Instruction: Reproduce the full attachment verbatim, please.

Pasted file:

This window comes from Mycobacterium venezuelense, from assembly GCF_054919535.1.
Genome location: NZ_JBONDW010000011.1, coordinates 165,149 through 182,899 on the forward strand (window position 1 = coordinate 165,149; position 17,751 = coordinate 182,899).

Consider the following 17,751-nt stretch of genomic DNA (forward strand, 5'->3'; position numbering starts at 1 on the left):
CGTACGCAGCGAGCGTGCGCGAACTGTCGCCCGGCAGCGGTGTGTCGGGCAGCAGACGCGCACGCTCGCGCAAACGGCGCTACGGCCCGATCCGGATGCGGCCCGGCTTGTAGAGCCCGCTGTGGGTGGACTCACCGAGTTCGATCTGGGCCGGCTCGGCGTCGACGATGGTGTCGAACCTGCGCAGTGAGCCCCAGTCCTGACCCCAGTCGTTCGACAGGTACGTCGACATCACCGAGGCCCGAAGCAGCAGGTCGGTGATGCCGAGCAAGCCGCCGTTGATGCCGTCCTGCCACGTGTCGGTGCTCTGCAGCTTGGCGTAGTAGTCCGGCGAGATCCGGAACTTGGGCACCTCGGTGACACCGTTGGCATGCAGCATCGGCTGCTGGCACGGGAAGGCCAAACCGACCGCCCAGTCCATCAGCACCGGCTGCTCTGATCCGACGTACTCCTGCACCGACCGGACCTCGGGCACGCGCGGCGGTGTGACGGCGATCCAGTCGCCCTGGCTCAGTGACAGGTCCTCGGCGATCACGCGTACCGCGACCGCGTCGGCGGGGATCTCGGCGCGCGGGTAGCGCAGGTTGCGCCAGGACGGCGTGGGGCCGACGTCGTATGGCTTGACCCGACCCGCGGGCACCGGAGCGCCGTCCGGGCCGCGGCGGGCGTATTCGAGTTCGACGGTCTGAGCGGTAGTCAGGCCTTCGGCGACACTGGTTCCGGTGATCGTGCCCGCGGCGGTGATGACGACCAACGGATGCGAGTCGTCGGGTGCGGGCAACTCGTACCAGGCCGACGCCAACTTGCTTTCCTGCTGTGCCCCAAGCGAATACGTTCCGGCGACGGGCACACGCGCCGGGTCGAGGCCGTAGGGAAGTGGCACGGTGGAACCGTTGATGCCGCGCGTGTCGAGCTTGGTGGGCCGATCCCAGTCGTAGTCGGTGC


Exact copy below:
This window comes from Mycobacterium venezuelense, from assembly GCF_054919535.1.
Genome location: NZ_JBONDW010000011.1, coordinates 165,149 through 182,899 on the forward strand (window position 1 = coordinate 165,149; position 17,751 = coordinate 182,899).

Consider the following 17,751-nt stretch of genomic DNA (forward strand, 5'->3'; position numbering starts at 1 on the left):
CGTACGCAGCGAGCGTGCGCGAACTGTCGCCCGGCAGCGGTGTGTCGGGCAGCAGACGCGCACGCTCGCGCAAACGGCGCTACGGCCCGATCCGGATGCGGCCCGGCTTGTAGAGCCCGCTGTGGGTGGACTCACCGAGTTCGATCTGGGCCGGCTCGGCGTCGACGATGGTGTCGAACCTGCGCAGTGAGCCCCAGTCCTGACCCCAGTCGTTCGACAGGTACGTCGACATCACCGAGGCCCGAAGCAGCAGGTCGGTGATGCCGAGCAAGCCGCCGTTGATGCCGTCCTGCCACGTGTCGGTGCTCTGCAGCTTGGCGTAGTAGTCCGGCGAGATCCGGAACTTGGGCACCTCGGTGACACCGTTGGCATGCAGCATCGGCTGCTGGCACGGGAAGGCCAAACCGACCGCCCAGTCCATCAGCACCGGCTGCTCTGATCCGACGTACTCCTGCACCGACCGGACCTCGGGCACGCGCGGCGGTGTGACGGCGATCCAGTCGCCCTGGCTCAGTGACAGGTCCTCGGCGATCACGCGTACCGCGACCGCGTCGGCGGGGATCTCGGCGCGCGGGTAGCGCAGGTTGCGCCAGGACGGCGTGGGGCCGACGTCGTATGGCTTGACCCGACCCGCGGGCACCGGAGCGCCGTCCGGGCCGCGGCGGGCGTATTCGAGTTCGACGGTCTGAGCGGTAGTCAGGCCTTCGGCGACACTGGTTCCGGTGATCGTGCCCGCGGCGGTGATGACGACCAACGGATGCGAGTCGTCGGGTGCGGGCAACTCGTACCAGGCCGACGCCAACTTGCTTTCCTGCTGTGCCCCAAGCGAATACGTTCCGGCGACGGGCACACGCGCCGGGTCGAGGCCGTAGGGAAGTGGCACGGTGGAACCGTTGATGCCGCGCGTGTCGAGCTTGGTGGGCCGATCCCAGTCGTAGTCGGTGC